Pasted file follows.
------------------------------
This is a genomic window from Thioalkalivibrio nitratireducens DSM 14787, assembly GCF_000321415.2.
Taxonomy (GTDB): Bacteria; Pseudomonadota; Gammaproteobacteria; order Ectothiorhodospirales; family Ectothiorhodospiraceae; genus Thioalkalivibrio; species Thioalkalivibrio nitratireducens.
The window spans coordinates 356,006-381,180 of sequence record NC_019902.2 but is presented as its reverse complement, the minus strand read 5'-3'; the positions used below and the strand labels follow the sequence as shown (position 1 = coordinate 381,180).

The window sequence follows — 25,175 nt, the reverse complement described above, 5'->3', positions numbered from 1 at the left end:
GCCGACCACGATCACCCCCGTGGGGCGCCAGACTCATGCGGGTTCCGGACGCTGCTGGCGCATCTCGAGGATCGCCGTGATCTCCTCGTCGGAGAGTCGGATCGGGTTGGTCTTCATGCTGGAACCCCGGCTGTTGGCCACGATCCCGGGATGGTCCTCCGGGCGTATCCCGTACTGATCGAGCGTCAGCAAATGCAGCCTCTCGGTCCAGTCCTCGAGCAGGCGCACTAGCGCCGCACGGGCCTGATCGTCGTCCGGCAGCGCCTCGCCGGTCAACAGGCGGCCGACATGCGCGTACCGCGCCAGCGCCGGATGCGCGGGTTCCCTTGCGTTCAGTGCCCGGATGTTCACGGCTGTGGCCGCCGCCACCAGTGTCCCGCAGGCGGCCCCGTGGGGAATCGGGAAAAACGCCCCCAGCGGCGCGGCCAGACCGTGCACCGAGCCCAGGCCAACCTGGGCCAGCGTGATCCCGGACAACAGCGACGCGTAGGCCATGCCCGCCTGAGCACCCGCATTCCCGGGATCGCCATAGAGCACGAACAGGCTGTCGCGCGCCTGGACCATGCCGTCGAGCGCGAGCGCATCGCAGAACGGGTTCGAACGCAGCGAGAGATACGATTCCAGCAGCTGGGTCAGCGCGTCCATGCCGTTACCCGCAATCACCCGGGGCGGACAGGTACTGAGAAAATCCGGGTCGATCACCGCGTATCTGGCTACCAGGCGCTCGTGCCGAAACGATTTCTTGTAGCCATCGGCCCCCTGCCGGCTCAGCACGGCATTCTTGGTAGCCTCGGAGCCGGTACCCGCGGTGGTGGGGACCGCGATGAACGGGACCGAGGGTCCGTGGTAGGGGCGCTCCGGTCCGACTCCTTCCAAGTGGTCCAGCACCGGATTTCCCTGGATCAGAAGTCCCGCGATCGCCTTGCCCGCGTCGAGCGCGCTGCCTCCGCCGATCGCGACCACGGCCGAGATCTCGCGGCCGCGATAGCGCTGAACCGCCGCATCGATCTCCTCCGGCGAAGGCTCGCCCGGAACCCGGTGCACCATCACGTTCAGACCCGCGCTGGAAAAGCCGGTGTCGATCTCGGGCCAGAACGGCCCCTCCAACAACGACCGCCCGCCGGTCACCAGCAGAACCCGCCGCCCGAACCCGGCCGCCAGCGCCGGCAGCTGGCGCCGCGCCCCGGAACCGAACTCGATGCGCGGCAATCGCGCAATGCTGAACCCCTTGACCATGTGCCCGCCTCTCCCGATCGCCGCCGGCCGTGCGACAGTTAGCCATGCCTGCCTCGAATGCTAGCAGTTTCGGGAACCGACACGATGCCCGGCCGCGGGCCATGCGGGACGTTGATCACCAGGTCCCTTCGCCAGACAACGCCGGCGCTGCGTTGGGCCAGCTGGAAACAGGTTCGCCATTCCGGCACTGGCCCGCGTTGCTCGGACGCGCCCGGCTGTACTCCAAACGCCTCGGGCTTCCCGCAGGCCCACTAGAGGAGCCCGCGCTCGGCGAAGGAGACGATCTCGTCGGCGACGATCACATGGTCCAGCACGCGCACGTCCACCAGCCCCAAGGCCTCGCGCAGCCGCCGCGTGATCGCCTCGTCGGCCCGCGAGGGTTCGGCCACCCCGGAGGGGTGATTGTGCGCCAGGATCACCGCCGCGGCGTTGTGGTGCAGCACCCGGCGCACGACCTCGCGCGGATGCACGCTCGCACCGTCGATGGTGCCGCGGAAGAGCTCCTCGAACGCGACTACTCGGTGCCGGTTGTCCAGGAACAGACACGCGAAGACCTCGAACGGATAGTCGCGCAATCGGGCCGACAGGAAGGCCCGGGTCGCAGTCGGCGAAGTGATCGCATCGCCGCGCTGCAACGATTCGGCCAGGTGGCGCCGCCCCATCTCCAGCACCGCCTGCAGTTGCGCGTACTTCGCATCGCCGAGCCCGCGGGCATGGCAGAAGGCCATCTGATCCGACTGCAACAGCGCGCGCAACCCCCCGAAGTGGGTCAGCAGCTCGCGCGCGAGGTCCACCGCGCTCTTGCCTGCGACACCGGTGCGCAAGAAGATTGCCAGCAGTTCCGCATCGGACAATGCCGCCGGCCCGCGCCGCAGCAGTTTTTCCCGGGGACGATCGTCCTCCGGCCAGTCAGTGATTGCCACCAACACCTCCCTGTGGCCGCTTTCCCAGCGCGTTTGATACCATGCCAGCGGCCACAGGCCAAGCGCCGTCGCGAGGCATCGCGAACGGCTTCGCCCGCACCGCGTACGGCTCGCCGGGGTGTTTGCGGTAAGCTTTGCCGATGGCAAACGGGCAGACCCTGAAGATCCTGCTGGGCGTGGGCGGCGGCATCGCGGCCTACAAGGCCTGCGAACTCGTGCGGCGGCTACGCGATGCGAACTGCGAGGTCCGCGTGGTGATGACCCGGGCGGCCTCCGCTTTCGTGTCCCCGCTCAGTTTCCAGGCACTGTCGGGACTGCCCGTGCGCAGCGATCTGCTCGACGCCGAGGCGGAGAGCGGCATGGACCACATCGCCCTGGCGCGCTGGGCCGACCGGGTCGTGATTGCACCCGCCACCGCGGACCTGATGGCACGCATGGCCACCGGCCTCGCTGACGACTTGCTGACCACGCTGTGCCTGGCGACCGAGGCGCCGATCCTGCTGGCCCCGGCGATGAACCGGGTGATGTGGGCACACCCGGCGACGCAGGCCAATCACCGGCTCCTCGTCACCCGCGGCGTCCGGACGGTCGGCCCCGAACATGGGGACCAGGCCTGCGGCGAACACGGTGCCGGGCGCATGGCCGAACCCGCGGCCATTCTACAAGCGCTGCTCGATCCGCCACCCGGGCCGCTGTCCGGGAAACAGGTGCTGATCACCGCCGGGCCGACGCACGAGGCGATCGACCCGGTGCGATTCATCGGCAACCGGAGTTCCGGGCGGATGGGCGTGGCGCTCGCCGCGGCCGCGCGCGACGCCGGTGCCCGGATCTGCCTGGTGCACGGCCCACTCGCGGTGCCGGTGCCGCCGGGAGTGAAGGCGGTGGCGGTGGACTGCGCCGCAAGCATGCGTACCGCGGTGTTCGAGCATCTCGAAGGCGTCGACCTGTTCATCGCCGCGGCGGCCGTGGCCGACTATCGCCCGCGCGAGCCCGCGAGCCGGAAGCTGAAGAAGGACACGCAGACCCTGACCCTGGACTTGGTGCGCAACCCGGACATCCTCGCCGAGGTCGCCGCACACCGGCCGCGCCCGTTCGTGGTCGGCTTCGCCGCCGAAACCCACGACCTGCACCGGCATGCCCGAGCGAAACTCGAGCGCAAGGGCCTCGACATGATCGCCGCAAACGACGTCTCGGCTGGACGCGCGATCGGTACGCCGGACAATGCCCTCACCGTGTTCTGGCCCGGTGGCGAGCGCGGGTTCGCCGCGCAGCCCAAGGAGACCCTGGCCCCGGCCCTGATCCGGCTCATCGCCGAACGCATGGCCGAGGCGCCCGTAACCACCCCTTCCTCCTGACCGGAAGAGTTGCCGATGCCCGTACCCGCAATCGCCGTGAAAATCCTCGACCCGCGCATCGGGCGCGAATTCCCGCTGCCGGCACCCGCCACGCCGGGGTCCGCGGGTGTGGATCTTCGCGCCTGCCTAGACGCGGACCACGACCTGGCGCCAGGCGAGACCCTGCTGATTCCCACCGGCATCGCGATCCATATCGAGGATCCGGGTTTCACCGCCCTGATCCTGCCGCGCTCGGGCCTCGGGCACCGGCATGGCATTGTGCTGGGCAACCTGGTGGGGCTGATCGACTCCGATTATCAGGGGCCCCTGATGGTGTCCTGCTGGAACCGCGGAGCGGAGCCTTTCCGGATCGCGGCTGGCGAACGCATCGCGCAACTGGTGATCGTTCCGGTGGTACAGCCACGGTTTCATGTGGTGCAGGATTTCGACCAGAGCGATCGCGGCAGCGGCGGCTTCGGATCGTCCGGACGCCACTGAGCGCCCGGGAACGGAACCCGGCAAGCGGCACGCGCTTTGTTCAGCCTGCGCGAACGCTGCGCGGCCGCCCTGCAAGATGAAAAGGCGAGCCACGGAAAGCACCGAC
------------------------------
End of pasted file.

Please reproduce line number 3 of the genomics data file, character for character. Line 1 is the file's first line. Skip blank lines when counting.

The window spans coordinates 356,006-381,180 of sequence record NC_019902.2 but is presented as its reverse complement, the minus strand read 5'-3'; the positions used below and the strand labels follow the sequence as shown (position 1 = coordinate 381,180).